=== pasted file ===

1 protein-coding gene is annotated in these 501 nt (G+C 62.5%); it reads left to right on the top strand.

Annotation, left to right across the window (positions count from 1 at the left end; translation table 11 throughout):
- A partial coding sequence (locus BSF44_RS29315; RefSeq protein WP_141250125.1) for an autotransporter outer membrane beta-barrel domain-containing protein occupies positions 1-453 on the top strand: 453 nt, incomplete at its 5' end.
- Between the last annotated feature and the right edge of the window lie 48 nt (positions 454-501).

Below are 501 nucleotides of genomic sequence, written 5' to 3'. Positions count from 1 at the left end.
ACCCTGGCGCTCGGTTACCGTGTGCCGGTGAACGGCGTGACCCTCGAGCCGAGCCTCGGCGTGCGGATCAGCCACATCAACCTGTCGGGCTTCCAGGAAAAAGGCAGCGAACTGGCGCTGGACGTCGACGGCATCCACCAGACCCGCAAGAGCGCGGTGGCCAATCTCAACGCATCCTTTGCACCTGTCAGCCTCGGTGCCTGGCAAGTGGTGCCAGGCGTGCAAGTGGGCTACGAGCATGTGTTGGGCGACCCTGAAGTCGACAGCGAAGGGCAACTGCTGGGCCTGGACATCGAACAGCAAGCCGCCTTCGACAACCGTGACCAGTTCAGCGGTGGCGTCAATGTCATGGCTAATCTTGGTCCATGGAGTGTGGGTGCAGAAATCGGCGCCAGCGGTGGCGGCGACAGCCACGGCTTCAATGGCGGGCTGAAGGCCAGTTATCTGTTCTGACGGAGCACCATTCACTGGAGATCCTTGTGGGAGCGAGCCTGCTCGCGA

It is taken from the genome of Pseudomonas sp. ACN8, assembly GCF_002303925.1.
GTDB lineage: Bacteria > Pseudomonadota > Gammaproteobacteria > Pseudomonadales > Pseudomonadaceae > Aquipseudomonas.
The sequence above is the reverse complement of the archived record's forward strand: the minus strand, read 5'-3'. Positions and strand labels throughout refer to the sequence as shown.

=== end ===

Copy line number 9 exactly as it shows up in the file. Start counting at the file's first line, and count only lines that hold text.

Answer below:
The sequence above is the reverse complement of the archived record's forward strand: the minus strand, read 5'-3'. Positions and strand labels throughout refer to the sequence as shown.